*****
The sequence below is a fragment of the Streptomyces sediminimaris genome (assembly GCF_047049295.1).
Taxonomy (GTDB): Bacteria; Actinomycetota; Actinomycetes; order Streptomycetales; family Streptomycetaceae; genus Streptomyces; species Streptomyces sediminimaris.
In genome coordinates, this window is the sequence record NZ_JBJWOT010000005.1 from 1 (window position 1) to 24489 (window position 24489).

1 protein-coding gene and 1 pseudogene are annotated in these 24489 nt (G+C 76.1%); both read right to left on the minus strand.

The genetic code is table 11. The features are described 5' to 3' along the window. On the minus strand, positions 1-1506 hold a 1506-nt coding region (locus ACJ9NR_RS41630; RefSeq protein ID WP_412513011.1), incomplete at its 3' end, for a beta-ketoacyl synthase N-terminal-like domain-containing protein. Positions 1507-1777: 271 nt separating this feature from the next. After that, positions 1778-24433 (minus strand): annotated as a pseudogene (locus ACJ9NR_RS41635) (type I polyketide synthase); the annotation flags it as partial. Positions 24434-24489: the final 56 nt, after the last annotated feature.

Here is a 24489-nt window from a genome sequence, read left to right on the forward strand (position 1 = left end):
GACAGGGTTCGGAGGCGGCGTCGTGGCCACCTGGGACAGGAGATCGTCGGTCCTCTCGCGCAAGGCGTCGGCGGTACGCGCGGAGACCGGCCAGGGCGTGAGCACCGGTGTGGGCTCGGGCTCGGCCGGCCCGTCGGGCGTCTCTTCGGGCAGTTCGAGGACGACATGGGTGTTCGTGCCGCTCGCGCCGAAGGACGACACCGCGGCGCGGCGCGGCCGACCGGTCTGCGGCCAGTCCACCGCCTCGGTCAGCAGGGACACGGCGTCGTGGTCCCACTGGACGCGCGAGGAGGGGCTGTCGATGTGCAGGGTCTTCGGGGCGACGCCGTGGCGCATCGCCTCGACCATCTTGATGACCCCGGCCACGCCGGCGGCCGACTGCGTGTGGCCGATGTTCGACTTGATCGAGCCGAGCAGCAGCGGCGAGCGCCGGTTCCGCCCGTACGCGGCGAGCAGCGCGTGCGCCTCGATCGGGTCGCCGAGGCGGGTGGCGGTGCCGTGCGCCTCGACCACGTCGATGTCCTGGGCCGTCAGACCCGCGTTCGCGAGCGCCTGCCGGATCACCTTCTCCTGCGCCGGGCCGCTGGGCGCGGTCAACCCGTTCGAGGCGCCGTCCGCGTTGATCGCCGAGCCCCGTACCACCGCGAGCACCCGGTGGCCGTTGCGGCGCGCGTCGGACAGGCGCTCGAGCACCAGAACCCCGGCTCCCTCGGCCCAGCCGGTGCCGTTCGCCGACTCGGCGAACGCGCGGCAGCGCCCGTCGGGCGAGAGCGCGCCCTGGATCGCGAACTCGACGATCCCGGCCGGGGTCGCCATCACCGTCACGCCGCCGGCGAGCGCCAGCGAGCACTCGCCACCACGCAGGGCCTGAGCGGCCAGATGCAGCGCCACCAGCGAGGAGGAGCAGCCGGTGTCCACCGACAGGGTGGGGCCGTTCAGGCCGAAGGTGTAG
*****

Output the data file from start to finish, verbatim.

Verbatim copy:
The sequence below is a fragment of the Streptomyces sediminimaris genome (assembly GCF_047049295.1).
Taxonomy (GTDB): Bacteria; Actinomycetota; Actinomycetes; order Streptomycetales; family Streptomycetaceae; genus Streptomyces; species Streptomyces sediminimaris.
In genome coordinates, this window is the sequence record NZ_JBJWOT010000005.1 from 1 (window position 1) to 24489 (window position 24489).

1 protein-coding gene and 1 pseudogene are annotated in these 24489 nt (G+C 76.1%); both read right to left on the minus strand.

The genetic code is table 11. The features are described 5' to 3' along the window. On the minus strand, positions 1-1506 hold a 1506-nt coding region (locus ACJ9NR_RS41630; RefSeq protein ID WP_412513011.1), incomplete at its 3' end, for a beta-ketoacyl synthase N-terminal-like domain-containing protein. Positions 1507-1777: 271 nt separating this feature from the next. After that, positions 1778-24433 (minus strand): annotated as a pseudogene (locus ACJ9NR_RS41635) (type I polyketide synthase); the annotation flags it as partial. Positions 24434-24489: the final 56 nt, after the last annotated feature.

Here is a 24489-nt window from a genome sequence, read left to right on the forward strand (position 1 = left end):
GACAGGGTTCGGAGGCGGCGTCGTGGCCACCTGGGACAGGAGATCGTCGGTCCTCTCGCGCAAGGCGTCGGCGGTACGCGCGGAGACCGGCCAGGGCGTGAGCACCGGTGTGGGCTCGGGCTCGGCCGGCCCGTCGGGCGTCTCTTCGGGCAGTTCGAGGACGACATGGGTGTTCGTGCCGCTCGCGCCGAAGGACGACACCGCGGCGCGGCGCGGCCGACCGGTCTGCGGCCAGTCCACCGCCTCGGTCAGCAGGGACACGGCGTCGTGGTCCCACTGGACGCGCGAGGAGGGGCTGTCGATGTGCAGGGTCTTCGGGGCGACGCCGTGGCGCATCGCCTCGACCATCTTGATGACCCCGGCCACGCCGGCGGCCGACTGCGTGTGGCCGATGTTCGACTTGATCGAGCCGAGCAGCAGCGGCGAGCGCCGGTTCCGCCCGTACGCGGCGAGCAGCGCGTGCGCCTCGATCGGGTCGCCGAGGCGGGTGGCGGTGCCGTGCGCCTCGACCACGTCGATGTCCTGGGCCGTCAGACCCGCGTTCGCGAGCGCCTGCCGGATCACCTTCTCCTGCGCCGGGCCGCTGGGCGCGGTCAACCCGTTCGAGGCGCCGTCCGCGTTGATCGCCGAGCCCCGTACCACCGCGAGCACCCGGTGGCCGTTGCGGCGCGCGTCGGACAGGCGCTCGAGCACCAGAACCCCGGCTCCCTCGGCCCAGCCGGTGCCGTTCGCCGACTCGGCGAACGCGCGGCAGCGCCCGTCGGGCGAGAGCGCGCCCTGGATCGCGAACTCGACGATCCCGGCCGGGGTCGCCATCACCGTCACGCCGCCGGCGAGCGCCAGCGAGCACTCGCCACCACGCAGGGCCTGAGCGGCCAGATGCAGCGCCACCAGCGAGGAGGAGCAGCCGGTGTCCACCGACAGGGTGGGGCCGTTCAGGCCGAAGGTGTAG